navigating chronic condition

It’s actually not all about the journey. The destination matters too!

Oct 18, 2021

By Anne-Marie Sylvester, Registered Clinical Counsellor & Psychotherapist


As you can probably tell by now, this is not going to be the type of blog that preaches “recovery is about the journey, not the destination.” This is for a few reasons: First, I think that phrase completely disregards the value in having a destination to work towards. Sometimes our hearts and souls simply need that. Plus, goals are important! They help motivate us, drive us, and give us something concrete to work towards, which are elements that can play a crucial part in the challenging process of recovering from an injury. The second reason is that I personally remember feeling so invalidated and infuriated when I was told this by several people during my own physical recovery from a life-changing injury. The healing and recovery process can be so hard and can suck. So, it’s easy for other people to say that we should focus on the journey when they’re not the ones having to go through it!

However, it’s worth noting why people even use this saying at all. As a therapist who has worked with individuals recovering from injuries and chronic conditions, I have noticed a theme: an expectation to be “fixed.” This is so understandable and only natural – you are suffering, this suffering is impacting your life (and potentially the life of those around you) in so many ways, and you want it to stop. I have definitely caught myself holding high and rigid expectations to be “fixed” on several occasions. However, it’s important to consider how exactly these expectations that are tied to your “destination” are serving you.

Sometimes expectations can actually hinder recovery. It’s a paradox: insisting that we achieve exactly what we want can actually be the thing that keeps us from getting there. This is because the expectation of being “fixed” or completely “pain free” can add extra hurdles that trip us up and negatively impact our experience during recovery.

For example, I remember holding onto this expectation of being completely “fixed” after a year of sustaining my own injury. It helped me in that I had a more pleasant future to hold on to and to work towards. However, the recovery and healing process is not linear. And so, when my recovery would inevitably plateau, I was left feeling so defeated. How am I ever supposed to be “fixed” and back to where I was if my recovery is going so slow? What if I don’t ever recover? What if I stay like this forever?

The issue here is that holding onto this rigid destination of being “fixed” and “completely pain free” at the end of my recovery lead to even further suffering. It distorted my thinking to the point where patterns of scary and painful stories were emerging. It narrowed my vision so it was harder for me to be able to enjoy the legitimate steps forward that I was taking. It brought about a visceral disappointment, a sense of shame, fear, and anger. It was impacting my mental health in an intense and negative way. This in turn impacted my levels of motivation, energy, and ability to regulate my emotions since I felt constant waves of fear and disappointment hitting me over and over again. As you can imagine, this then also impacted my decisions and behaviours. My adherence to my physiotherapist’s treatment plan was faltering, not just due to the fact that I was in intense physical pain, but because I was now also holding so much mental and emotional pain too.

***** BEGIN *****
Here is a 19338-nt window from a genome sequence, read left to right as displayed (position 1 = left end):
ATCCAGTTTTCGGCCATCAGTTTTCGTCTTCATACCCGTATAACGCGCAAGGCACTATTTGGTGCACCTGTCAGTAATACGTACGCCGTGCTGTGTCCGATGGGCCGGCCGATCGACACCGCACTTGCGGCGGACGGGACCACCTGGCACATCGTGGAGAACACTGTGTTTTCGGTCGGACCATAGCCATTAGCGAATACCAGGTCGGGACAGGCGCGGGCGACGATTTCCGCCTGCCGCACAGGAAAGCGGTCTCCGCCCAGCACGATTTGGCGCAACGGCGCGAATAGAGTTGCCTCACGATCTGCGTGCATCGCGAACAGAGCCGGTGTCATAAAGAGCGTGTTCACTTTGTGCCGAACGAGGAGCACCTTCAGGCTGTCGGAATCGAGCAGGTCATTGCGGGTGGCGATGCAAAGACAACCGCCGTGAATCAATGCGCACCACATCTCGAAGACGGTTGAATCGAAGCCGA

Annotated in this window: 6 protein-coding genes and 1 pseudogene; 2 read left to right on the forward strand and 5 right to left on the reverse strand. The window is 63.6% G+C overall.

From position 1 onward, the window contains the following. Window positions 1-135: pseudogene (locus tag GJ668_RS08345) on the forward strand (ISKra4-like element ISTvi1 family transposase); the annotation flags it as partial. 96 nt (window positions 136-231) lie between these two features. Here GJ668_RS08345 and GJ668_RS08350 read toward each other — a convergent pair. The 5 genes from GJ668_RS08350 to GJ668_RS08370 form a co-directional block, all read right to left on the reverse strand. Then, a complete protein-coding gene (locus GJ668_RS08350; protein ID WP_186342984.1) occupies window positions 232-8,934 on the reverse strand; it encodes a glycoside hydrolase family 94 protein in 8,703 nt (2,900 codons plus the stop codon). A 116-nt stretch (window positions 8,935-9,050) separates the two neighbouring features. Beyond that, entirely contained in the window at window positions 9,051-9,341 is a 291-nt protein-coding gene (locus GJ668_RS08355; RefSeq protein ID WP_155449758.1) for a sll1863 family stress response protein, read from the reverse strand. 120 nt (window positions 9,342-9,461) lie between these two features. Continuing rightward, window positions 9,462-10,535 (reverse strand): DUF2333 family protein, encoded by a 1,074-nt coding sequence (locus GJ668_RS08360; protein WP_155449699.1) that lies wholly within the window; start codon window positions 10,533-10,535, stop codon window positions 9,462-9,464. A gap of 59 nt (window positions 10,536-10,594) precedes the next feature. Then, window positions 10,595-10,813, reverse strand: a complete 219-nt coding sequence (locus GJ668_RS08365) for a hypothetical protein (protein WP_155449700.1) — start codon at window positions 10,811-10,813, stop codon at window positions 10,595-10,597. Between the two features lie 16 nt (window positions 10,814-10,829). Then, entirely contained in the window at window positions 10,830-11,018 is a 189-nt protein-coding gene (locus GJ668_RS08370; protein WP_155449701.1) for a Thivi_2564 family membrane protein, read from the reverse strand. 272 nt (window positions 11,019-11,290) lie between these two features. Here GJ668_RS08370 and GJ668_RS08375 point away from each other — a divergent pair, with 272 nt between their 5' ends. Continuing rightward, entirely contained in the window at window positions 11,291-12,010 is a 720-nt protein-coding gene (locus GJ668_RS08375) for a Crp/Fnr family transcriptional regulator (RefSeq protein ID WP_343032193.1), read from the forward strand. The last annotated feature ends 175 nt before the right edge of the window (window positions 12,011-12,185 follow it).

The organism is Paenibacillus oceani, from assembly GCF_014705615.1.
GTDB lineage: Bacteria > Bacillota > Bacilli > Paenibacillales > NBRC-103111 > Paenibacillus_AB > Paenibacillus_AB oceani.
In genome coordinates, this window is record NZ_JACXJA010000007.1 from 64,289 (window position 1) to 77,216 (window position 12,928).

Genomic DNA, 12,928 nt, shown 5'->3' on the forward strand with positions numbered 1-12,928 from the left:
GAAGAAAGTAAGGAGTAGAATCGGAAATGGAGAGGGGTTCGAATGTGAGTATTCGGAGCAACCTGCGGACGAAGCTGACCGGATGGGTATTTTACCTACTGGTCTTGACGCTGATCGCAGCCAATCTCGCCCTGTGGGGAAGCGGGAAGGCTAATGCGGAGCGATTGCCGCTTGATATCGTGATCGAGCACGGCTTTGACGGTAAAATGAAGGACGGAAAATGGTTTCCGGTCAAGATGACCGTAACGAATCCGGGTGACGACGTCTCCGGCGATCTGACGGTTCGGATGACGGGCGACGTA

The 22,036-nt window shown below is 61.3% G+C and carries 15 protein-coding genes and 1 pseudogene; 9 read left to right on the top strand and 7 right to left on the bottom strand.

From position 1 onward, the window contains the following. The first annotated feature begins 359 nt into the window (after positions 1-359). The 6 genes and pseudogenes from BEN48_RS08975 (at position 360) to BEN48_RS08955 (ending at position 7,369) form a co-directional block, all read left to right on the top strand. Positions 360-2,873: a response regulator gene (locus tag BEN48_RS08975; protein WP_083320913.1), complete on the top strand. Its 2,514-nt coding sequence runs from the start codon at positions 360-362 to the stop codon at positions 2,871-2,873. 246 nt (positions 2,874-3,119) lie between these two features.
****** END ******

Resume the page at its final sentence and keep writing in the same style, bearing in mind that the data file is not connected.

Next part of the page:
navigating chronic condition

So, rather than disregarding the destination and only looking at the journey, what I’m going to invite you to do instead is to be curious about what your destination looks like. Paint a picture as vividly as you possibly can – what does the finish line of your recovery look like exactly? Where are you in your life? When do you expect to arrive there? Are you completely pain free once you arrive there? Are things just like they were prior to the onset of your injury or condition?

Next, I’m going to invite you to ask yourself how your particular destination is serving you. Are you experiencing disappointment after disappointment when you compare your current situation to what your destination looks like? Are you feeling defeated from this?

Constantly comparing our current situation to a far-off destination of being fully “fixed” is exhausting. It can be so painful to notice the distance between where we are now and where we want to be. And it can also sometimes lead us to discount the very legitimate victories that we experience in our recovery, if they’re not as big as we’d like them to be.

By no means am I saying to give up on the idea of a full recovery or being pain free. But I am acknowledging that how we frame our expectations can impact us on many levels and actually impact our recovery in a negative way if left unchecked. I personally found it much easier to cope and navigate my recovery once I reframed my destination from being fully “pain free” to “being in much less pain than I am in now.” Can you see the difference? Reframing our destination can help mitigate the additional suffering that we can experience, while also still allowing us to have a goal to work towards and look forward to.

Counselling can help with this process, along with the following processes that are also specific to recovery:

  • Discovering how our expectation or destination is impacting us,
  • Reframing this destination so that it serves us better,
  • Learning to decrease the impact that our thoughts about our recovery can have on us,
  • Learning to process the waves of emotions that can arise when coping with an injury, and
  • Tapping into our strengths and resiliency.

So, start off by being curious. What does your destination look like and how is it currently serving you?

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